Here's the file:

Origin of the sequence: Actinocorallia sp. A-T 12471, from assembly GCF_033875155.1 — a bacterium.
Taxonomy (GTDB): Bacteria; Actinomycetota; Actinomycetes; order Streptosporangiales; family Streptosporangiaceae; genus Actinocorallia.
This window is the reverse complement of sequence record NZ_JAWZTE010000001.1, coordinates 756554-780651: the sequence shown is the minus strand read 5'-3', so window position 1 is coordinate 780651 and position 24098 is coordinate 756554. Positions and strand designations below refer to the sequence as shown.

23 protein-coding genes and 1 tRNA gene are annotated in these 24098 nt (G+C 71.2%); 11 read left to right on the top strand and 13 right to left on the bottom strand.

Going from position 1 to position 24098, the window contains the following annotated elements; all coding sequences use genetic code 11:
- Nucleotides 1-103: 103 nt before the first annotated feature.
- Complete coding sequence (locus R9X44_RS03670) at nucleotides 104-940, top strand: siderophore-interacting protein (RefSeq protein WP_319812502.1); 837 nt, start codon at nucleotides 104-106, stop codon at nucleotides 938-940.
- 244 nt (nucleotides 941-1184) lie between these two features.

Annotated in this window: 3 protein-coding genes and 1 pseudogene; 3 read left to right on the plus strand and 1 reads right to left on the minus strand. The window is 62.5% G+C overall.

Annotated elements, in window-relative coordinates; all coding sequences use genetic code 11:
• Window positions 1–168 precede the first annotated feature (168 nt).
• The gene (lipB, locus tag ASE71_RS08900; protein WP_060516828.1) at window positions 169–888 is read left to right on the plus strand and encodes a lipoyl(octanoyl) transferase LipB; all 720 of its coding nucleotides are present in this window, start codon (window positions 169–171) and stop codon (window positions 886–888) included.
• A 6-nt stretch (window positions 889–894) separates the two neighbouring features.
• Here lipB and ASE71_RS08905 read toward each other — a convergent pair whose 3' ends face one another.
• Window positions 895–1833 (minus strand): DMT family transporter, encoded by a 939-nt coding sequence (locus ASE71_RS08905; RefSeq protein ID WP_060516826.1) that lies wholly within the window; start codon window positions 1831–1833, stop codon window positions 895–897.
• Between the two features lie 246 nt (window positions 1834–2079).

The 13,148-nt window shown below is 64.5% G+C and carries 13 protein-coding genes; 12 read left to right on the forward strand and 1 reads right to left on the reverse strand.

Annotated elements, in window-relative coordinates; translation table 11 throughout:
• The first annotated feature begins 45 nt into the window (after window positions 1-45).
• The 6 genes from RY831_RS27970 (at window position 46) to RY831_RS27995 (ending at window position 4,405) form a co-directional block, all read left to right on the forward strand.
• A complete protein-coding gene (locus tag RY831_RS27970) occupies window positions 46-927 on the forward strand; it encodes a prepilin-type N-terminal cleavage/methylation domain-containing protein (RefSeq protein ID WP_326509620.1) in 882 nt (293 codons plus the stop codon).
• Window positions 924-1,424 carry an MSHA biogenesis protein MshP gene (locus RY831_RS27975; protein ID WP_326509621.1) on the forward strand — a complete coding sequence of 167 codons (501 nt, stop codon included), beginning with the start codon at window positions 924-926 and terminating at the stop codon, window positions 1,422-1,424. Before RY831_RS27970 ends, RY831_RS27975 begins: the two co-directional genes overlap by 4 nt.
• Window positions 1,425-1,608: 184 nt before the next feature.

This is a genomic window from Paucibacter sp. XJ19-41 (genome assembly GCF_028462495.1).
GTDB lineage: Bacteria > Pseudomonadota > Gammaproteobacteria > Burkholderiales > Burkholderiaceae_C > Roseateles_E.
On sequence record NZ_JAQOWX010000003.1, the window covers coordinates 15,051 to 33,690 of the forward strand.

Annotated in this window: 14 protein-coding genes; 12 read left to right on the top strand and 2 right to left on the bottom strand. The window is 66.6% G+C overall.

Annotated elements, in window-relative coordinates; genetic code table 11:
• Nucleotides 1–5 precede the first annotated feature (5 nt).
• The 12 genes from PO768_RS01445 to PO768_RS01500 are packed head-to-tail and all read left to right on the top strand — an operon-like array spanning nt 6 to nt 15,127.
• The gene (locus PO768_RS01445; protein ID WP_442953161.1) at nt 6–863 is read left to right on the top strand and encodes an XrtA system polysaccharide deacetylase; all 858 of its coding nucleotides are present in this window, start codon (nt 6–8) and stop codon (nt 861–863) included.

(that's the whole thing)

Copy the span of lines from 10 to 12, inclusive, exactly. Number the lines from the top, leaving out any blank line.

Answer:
Annotated elements, in window-relative coordinates; all coding sequences use genetic code 11:
• Window positions 1–168 precede the first annotated feature (168 nt).
• The gene (lipB, locus tag ASE71_RS08900; protein WP_060516828.1) at window positions 169–888 is read left to right on the plus strand and encodes a lipoyl(octanoyl) transferase LipB; all 720 of its coding nucleotides are present in this window, start codon (window positions 169–171) and stop codon (window positions 886–888) included.